The trouble with teenagers is that they look like men and women, but they actually aren’t yet. We get frustrated with them when they don’t behave in the way we expect. This is because we expect them to behave like adults. The adolescent body develops before the brain, and both stages of development are extremely complex. Want to understand more? Have a read of Andrew Fuller’s Tricky Teens. It’s gold, and explains beautifully what’s going on in the teenage brain. Or rather, what isn’t.
I had a funny text conversation with a young friend of mine who was venting about her 16 year old friend’s Connor’s rudeness (Not his real name). She wanted to organise an extra rehearsal for a show they were in. He declined with the excuse “Like, I have to see a movie! ” My friend Kate (also not her real name) was highly outraged. I was highly amused. “Typical mid adolescent male behaviour” I explained to her, “you’ve just gotta love it!”
Rational thought is a non-event
Rational thought is a non event in most adolescent brains. This is because the capacity for rational thought is actually not there in the brain – yet. The frontal lobe where rational thought is processed, is starting to develop, unfolding like a flower. But like the bud of a flower, it’s not a flower yet, the petals still need to unfold.
Adolescents live in the here and now and in an emotional state. Everything is emotion and hormones: Amygdala and Pituitary. Executive thinking is still anywhere between 5 – 10 years away. It’s like asking a baby to run a marathon, or asking a toddler to quote Shakespeare verbatim. Good luck with that.
I’ve had arguments with deputy principals who have demanded to know from kids “what were you thinking?” or assert to me that the kids “knew what they were doing”. Um, no, they didn’t. Andrew Fuller asserts that “most tricky teen behaviour is not the product of conscious thought”.
The hippocampus might be working, so the short term memory is there. But the amygdala gets in the way, so any action from an adolescent is based on emotion and impulse, usually defensive impulse. Knowledge or understanding is never in the equation. Don’t waste your time asking them “what were you thinking?” They don’t know. They don’t even understand the question. Interestingly, they may not even have any recollection of what they have done. Also interestingly, they may not have had any control over their reactions, that was all driven by the neurochemicals in their brain.
Two things you can change
While you can’t change the processes involved in the internal development of the adolescent brain, there are two external factors you can change. Change your understanding and change the environment.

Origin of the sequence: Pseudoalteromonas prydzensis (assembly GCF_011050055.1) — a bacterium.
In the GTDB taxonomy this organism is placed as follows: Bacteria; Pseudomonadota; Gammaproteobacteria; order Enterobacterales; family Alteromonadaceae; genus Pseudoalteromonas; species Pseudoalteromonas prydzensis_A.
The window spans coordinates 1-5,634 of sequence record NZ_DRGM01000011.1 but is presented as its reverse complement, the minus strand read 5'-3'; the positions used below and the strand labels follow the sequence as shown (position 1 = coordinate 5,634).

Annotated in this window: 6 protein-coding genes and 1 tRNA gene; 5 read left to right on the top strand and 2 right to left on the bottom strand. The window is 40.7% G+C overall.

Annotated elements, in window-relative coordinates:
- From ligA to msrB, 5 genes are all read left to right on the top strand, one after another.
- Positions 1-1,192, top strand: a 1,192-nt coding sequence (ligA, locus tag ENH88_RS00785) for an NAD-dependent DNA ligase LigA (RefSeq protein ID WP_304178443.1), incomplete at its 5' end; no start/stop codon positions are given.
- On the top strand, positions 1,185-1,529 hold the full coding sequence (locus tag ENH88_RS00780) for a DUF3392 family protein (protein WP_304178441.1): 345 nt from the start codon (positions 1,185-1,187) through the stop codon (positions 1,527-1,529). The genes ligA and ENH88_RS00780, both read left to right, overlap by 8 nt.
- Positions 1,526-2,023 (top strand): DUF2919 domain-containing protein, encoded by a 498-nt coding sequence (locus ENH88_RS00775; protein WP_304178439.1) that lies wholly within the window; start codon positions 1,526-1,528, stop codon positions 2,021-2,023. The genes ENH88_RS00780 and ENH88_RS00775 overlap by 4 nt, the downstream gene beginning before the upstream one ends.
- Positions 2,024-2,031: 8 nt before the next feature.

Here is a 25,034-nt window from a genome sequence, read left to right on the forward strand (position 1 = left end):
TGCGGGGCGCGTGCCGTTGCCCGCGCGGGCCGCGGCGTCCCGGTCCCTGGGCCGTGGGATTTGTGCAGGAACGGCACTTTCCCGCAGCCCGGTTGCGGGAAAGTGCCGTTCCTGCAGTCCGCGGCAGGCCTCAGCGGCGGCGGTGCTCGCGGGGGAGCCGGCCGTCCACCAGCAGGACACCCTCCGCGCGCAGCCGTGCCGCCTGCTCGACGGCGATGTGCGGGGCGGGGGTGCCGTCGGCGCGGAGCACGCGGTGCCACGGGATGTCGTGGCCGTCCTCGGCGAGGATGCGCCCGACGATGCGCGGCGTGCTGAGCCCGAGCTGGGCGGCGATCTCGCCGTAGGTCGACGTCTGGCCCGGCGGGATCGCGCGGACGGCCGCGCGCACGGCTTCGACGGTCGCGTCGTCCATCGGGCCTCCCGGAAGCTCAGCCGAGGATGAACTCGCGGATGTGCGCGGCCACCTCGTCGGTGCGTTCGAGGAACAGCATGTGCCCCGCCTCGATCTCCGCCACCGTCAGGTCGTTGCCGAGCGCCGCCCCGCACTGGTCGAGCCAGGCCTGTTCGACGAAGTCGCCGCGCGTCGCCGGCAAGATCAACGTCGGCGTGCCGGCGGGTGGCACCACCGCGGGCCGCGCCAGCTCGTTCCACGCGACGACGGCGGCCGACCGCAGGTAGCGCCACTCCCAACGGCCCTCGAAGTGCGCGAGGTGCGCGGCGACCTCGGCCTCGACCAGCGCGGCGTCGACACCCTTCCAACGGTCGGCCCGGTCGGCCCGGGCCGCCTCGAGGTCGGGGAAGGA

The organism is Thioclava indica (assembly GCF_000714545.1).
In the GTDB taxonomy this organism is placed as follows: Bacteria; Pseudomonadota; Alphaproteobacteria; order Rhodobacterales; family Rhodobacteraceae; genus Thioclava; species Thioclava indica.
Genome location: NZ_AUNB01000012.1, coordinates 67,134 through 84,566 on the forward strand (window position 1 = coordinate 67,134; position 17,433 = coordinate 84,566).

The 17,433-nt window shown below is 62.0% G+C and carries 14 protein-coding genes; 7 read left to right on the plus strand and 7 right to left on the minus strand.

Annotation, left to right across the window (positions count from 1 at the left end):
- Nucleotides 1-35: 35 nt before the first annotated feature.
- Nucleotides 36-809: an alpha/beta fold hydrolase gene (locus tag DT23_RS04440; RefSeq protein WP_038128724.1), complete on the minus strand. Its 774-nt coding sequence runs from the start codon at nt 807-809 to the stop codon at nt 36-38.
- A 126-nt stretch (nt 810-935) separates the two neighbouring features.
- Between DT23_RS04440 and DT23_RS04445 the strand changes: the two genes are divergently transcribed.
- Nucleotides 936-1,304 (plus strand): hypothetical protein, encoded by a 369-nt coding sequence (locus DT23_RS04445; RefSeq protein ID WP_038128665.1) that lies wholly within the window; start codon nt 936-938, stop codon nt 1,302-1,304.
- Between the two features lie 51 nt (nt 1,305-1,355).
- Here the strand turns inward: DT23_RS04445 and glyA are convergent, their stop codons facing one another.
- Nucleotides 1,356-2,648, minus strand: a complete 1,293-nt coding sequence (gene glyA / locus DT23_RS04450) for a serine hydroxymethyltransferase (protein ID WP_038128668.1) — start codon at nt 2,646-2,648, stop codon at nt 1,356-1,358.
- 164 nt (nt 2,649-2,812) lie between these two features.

Change your understanding
Adolescents are not Adults – yet
First, change your understanding by recognising that adolescents are not adults yet. The thinking processes adults take for granted are still in the development stage for adolescents. Be assured though, that those thinking processes will develop in time. In almost 20 years of teaching I have seen many tricky teens who have all grown up into fine adults within ten years. I highly recommend Andrew Fuller’s Tricky Teens, especially his chapter on Neurochemistry and Habit. In this chapter he helps you to understand how four key brain chemicals: adrenaline, cortisol, dopamine and serotonin, influence your adolescents’ behaviour. A better understanding of how these chemicals influence brain function can give you a better understanding of why your adolescent is behaving the way they are.
Cortisol is very interesting. Cortisol is a hormone that is released when stressed. It lowers language function and also memory. This is why some kids sent down to the principal’s office to explain their behaviour or go head to head in an argument with their parents, can’t recall what they did, and can’t even get their words out. Yelling at anyone to explain themselves when cortisol levels are raised is a pointless exercise, but never more so for adolescents.
Change the environment
Predictable routines and rituals
Second, change the environment. There is a lot to be said for the calming effect of predictable routines and rituals that then become habits. A lot of my behaviour management training focuses on setting predictable routines and habits because of the calming effect this has on learners, and I have seen for myself the extraordinary impact a predictable starting routine has on regulating behaviour. Andrew Fuller also encourages predictable routines in ‘Tricky Teens’ . He outlines a morning routine in his chapter ‘ Ideal Day’ that uses a system known as backward chaining. He outlines seven steps from waking up in the morning at 7:00am to leaving for school by 8:20, but starts with training getting out the door to go to school first instead of last.
Take the time to Understand
Investing the time into developing and understanding what is going on in your adolescent’s head can have a huge impact on how you respond to them. Anger and frustration could easily dissolve into detatched amusement when you recognise that their capacity to react rationally hasn’t developed yet. Changing the environment by supporting your adolescent with regular rituals and routines can help regulate their brain function as well.
So getting back to our adolescent friend and his response: “like, I have to see a movie”. Unexpected change in routine, resulting in a rise in adrenaline led to an emotional outburst as a response. But it was over almost as soon as it happened. My friend was considerably calmer after coming to understand where our adolescent friend was coming from and she became more patient with future interactions.